It's like a dream now, when I try to remember it. A freaky dream fueled by years of buried memories and the weight of life itself. Flashbacks blew up in my face with every single "Oh my god! Hi!!!" followed by hugs.
Parts of it were good. Hugging my friend Nancy and rubbing her new post-chemo hair was the highlight. A pair of high school sweethearts who are now married were warm and loving and also bought me a few cocktails. Another pal, the one who bought my ticket, was keeping everyone up to their knees in libations. The drinks and the laughter and the fog of conversational din crowded around me.
I'd like to say that Anxiety left the building. I'd like to say that, but it would make me a liar. She never left, she just passed out. Unfortunately, I didn't. Like a zombie wearing a burka, I stumbled throughout the room. My partner in juvenile crime, Terri, kept up with me and we took several bathroom breaks wherein we cried with laughter from adjoining stalls.
There were awkward talks and some that were nice. I could tell some of my more reasonable friends were less-than-impressed with my behavior. Sometimes I stopped and wondered if maybe I should go. Just wander out, call a cab and leave. That's when Anxiety would open one eye and croak, "NO. You have to stay! You're having so much fun!"
So, we stayed. There was a professional photographer there and believe you me, every single time one of my friends would post one of the pictures from that night my heart would seize up in my chest as I quickly looked for the black and white blur that was me. I only caught sight of that blur once, and of course I'm clutching a clear solo cup full of limes and wearing a smile that looks a little more like a constipated grimace.
Eventually one of our more level-headed friends decided it was time for us to go. He loaded our gin-soaked asses into his car and deposited us at the hotel.
This is when things get fuzzy. And super, duper classy.
There was making out. No, not me and Terri although since she's a gorgeous lesbian and I'm basically a sexual amoeba by now, that's not such a preposterous idea. Don't worry, sir, you were (I think) a true gentleman and the moments we shared post-reunion will go to the grave with me. Unless I use it in my book, which I probably will because you can't make this shit up. But please know I will disguise your identity. And thank you, also, for not saying anything to anyone about what it was like to be that close to Drunk Anxiety Girl. Under the best of circumstances me trying to get my sexy on is a stretch: when I'm six sheets to the wind I become Dom DeLuise. And not just everyday Dom, no. Dom when he was around Burt Reynolds. It wasn't pretty and I appreciate your discretion.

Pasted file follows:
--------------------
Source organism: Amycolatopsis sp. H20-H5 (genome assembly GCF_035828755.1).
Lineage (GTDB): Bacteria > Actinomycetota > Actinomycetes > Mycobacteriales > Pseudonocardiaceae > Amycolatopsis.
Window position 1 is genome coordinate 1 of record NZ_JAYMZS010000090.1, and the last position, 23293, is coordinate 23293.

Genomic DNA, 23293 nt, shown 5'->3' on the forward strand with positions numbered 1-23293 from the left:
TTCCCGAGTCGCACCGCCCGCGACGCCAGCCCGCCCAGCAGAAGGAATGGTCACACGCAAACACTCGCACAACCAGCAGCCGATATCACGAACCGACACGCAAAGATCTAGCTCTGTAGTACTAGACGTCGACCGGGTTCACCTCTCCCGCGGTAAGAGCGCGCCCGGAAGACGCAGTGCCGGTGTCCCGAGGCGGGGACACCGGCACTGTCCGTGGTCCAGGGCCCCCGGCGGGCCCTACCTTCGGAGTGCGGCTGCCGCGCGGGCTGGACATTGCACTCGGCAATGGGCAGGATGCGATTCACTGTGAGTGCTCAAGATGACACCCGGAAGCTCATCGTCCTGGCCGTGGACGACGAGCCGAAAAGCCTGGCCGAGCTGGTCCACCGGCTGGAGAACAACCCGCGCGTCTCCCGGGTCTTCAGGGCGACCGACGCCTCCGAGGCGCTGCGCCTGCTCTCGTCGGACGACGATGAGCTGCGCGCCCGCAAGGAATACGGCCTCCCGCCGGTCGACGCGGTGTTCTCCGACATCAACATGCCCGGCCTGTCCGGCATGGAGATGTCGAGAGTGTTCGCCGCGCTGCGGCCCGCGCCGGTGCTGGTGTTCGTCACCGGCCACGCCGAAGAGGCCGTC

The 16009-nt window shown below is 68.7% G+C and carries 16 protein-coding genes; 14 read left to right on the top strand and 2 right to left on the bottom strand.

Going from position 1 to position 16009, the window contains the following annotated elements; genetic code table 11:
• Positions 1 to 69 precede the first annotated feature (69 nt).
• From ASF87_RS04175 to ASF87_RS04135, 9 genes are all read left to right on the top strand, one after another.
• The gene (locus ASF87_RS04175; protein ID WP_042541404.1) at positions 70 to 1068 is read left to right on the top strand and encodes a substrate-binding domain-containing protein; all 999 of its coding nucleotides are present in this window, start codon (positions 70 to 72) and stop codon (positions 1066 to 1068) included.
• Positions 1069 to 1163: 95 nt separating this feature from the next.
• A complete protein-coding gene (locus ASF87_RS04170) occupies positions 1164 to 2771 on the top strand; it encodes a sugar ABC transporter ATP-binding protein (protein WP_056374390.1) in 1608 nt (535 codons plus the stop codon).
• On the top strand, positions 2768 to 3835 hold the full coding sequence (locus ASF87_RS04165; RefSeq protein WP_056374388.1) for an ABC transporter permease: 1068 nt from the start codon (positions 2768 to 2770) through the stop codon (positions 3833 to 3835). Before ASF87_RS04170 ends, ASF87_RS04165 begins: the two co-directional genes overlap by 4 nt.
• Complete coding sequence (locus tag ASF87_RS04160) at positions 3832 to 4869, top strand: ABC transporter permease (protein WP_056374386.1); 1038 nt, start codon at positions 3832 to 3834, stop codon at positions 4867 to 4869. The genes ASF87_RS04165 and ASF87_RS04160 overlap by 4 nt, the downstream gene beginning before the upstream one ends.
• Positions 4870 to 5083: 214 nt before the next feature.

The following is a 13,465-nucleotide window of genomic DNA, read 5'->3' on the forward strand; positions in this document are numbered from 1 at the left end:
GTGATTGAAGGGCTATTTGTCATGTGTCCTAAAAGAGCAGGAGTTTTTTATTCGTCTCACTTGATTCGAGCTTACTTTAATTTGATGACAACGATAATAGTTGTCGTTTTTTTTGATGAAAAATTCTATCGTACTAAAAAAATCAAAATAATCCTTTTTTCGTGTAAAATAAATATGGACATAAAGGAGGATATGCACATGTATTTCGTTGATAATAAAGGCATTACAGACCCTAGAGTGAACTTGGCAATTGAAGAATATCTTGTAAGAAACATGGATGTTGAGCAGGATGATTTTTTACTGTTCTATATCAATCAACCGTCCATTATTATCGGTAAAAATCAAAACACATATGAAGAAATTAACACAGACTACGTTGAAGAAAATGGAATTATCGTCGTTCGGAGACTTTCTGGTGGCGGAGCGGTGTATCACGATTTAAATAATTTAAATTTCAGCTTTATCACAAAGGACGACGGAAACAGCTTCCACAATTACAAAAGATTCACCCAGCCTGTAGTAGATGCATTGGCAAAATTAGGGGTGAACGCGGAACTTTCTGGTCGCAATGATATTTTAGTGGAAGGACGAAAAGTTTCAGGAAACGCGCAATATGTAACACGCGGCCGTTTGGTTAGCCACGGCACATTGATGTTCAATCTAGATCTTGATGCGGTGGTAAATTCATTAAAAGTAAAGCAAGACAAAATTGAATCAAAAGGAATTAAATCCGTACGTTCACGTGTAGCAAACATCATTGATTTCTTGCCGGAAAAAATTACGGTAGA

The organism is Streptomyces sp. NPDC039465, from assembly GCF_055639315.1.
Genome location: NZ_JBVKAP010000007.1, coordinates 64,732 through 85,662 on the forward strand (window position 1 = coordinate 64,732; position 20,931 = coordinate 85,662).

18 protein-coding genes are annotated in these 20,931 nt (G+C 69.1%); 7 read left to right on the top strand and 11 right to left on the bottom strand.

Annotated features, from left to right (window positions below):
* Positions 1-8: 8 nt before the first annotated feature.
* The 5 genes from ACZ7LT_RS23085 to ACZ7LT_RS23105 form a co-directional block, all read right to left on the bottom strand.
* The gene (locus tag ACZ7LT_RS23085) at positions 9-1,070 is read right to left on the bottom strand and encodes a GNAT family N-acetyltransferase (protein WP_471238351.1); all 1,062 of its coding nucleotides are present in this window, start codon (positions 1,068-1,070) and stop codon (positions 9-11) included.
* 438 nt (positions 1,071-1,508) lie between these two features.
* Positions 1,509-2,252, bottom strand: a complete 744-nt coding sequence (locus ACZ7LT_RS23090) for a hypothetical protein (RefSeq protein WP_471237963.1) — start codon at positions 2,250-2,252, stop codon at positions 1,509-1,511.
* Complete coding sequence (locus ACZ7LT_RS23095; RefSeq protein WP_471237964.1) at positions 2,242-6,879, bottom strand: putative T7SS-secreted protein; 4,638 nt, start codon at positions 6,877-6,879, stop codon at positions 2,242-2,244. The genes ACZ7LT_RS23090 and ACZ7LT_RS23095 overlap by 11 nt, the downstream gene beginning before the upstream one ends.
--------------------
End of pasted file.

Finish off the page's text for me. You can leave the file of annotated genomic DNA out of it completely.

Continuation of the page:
I got lost within the eerie hallways of the hotel and cried like a baby with a full diaper. Which basically is what I was by that point. It was like The Overlook Hotel in The Shining though, and I kept waiting for Danny to whiz by me on his Big Wheel or the murdered twin girls to pop out and ask if I wanted to play with them. Forevah and evah and evah.
When I did find the room, Terri and I ordered two large pizzas. I stumbled into bed and when our lovely and thoughtful friend Kathy attempted to remove my eye makeup I screamed at her DON'T TOUCH ME! Sorry Kathy, when I get like that sometimes I think I'm still married. I love you for trying.
Somehow I survived, and when I woke up the next day I was pleasantly surprised to be alive and that I hadn't lost my wallet, phone or purse. Of course my pride was missing but that's not a huge shocker. For a moment I considered leaving a note of apology to the maid who was going to have the unfortunate task of making up my bed later that day:
I'm sorry about the bed on the left. It smells like Aveeno moisturizer, human urine and the tattered remnants of self esteem. Also, there is one eye's worth of makeup on the pillowcase. Fortunately it's all water-soluble and should come out in the wash. If you happen to find a large silver earring that looks like a leaf, please throw it away. I lost the other one somewhere else.
The Nun in Room 308.
So yeah. There it is. I went to my reunion, it wasn't so bad. But, I did drink way more than I should have. I'm sorry to those I may have spit on while we were talking and I'm also sorry I missed out on the chance to have real live conversations that made sense. Hopefully when our 40th rolls around I will have procured either a sense of peace or a prescription for Xanax.
Namaste, class of 1985.